• remember say it in a descending tone.
  • Bring your left hand up like a stop sign, fingers together with a flat palm facing the dogs eyes and head. and bring the right “treat hand” to your chest simultaneously as you say STaaaaayyy.  
  • Then Start to Shape the Stay 3 sec.  then the next time 5 sec, 10, 15, 20, then once they can hold that start moving backwards one step at a time. Slowly.  The goal is in your blue book  walk 15 steps back, then hold there for 15 seconds then walk back up to your dog after the hold. When the dog is in position, like sit stay as requested, give verbal marker cue “yes” for the sit first. THEN depending on how long you want your dog to “hold the sit stay” Release your dog  with another cue, like “break break break” to signal to them that they’re free to get up or move from their position.
  • Reward the dog with praise, treats, or toys – whichever is most valuable to him/her. After you have walked back up to her side and say Yes, then break break. 
  • Only reward the dog if he waited until released from the original cue to move. Remember you must be able to walk those 15 steps back to them and stand by their side, say “YES” give the treat and then say BREAK, BREAK, BREAK…. with a mono tone… not arousal tones…..progression is the key. So, take it slowly and progress a bit more each session.

You see, it’s actually quite easy if done properly. However, many dog owners make simple mistakes that can set their dog up for failure when teaching a dog to ‘stay’.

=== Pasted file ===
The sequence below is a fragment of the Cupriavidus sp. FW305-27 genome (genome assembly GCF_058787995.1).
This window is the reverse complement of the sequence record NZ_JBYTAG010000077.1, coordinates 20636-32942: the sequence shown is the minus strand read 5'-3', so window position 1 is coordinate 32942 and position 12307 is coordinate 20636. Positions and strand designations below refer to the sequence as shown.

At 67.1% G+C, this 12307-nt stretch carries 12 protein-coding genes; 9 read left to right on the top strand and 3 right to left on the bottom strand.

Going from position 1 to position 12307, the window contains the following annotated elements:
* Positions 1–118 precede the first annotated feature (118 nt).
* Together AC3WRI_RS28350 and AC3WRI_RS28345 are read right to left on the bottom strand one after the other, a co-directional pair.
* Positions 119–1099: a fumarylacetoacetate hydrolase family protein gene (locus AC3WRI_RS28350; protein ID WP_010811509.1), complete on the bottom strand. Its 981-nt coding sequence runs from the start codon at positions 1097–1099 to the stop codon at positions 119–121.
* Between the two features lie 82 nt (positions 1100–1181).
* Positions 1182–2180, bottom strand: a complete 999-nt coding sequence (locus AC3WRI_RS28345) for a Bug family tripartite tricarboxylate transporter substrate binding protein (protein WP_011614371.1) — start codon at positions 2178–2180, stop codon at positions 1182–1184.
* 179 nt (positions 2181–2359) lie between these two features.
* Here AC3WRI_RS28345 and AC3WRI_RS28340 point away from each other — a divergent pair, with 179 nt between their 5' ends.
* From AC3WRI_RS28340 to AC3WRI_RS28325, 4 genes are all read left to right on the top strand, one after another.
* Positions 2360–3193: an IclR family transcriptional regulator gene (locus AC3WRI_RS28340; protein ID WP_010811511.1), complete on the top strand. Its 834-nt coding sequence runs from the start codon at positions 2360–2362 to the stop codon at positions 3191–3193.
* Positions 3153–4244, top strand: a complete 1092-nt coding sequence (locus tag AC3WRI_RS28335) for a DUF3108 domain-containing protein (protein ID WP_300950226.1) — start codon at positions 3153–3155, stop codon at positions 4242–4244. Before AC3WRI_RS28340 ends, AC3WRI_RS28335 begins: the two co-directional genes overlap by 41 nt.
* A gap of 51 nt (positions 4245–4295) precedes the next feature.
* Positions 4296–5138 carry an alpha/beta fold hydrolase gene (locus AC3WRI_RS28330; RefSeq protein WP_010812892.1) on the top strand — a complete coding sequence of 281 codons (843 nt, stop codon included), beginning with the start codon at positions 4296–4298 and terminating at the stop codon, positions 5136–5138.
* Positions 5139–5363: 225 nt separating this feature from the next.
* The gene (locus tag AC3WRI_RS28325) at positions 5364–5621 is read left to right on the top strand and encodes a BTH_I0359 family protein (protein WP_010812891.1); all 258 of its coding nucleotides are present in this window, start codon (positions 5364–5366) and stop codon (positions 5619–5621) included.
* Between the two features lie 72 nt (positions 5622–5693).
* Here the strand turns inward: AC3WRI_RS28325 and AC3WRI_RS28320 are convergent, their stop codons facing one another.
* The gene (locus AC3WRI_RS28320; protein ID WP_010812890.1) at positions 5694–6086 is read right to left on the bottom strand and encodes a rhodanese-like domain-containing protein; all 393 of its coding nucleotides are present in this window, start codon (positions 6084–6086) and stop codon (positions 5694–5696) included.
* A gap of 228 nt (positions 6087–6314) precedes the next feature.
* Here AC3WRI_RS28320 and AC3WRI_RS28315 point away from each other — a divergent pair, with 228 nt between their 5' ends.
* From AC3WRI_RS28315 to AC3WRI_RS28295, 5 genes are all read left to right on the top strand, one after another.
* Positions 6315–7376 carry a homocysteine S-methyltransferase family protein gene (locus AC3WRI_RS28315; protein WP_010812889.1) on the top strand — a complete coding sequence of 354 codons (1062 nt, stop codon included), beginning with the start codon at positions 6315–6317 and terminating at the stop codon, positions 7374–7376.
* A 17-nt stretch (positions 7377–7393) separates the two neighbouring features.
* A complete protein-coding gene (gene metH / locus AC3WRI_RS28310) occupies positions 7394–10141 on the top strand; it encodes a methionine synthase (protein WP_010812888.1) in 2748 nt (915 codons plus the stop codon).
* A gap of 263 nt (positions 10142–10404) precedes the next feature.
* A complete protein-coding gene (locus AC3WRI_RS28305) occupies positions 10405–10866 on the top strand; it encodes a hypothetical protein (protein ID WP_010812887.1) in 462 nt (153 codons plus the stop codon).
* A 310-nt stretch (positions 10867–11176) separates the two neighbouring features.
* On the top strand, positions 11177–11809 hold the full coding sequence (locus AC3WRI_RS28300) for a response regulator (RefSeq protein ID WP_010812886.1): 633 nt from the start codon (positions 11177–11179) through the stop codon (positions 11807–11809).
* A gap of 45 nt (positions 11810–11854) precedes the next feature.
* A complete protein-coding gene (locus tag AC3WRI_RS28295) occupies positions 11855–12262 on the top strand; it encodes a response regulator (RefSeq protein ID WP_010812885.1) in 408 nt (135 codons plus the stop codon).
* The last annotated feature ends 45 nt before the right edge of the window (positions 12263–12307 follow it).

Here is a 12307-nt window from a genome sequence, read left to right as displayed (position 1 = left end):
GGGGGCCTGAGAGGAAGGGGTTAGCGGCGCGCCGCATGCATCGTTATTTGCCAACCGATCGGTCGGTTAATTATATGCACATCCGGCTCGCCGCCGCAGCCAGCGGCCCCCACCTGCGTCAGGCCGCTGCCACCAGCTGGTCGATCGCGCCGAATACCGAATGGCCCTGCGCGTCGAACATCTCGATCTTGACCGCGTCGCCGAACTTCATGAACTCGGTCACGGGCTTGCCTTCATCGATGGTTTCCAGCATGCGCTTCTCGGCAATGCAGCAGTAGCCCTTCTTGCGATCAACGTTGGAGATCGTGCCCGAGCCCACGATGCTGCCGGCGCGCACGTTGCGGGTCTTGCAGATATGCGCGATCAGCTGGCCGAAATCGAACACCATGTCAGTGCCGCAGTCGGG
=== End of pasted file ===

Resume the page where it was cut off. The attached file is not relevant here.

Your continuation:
Important Tips to Remember

  • When training a dog to ‘stay’, progress very, very slowly, both in terms of the distance you are from your dog, the duration of time he must stay in position, and the level of distractions around you during your training sessions.
  • Distance: See Your Blue Workbook on Basic Obedience Please

  • Duration: Just as with distance, you’ll want to increase the duration of your dog’s initial ‘stays’ in very short increments. At first, give your dog his initial cue, then wait only a second or two before giving the release word and rewarding.
  • Gradually increase the length of time your dog must stay put. For some dogs, this process can be relatively quick, while others may need to practice for several weeks before fully grasping the concept.


  • Distractions: Distractions involve any outside elements that may distract your dog from his cue. Inside the home, distractions can include other family members, other pets, a knock on the door, the mailman making a delivery, and more. Outside, distractions can include anything from an animal or car passing by, an interesting new smell, or a dog barking from down the street.
  • It’s absolutely essential to practice having your dog ‘stay’ when distractions are present as you’ll most definitely be faced with them in real-life scenarios. Again, start small, inside the home, with few distractions and slowly incorporate them, continuing to reward your dog for staying in any given cue.
  • Because dogs don’t generalize well, it’ll be important to practice this, and other training cues and commands, in a variety of places, indoors and outdoors, under a variety of circumstances.
  • If, at any point during training, your dog is unsuccessful, simple go back to the most recent successful ‘stay’ and begin again, progressing more slowly as needed. Eventually, your dog will learn that when he’s given a cue, he must always remain in that position until released, regardless of whether he’s verbally told to ‘stay’.


Bonus: Have Your Dog Work Up to 1 min, then 3 then 5, then 7 then 10 minutes! Now you have an obidient dog!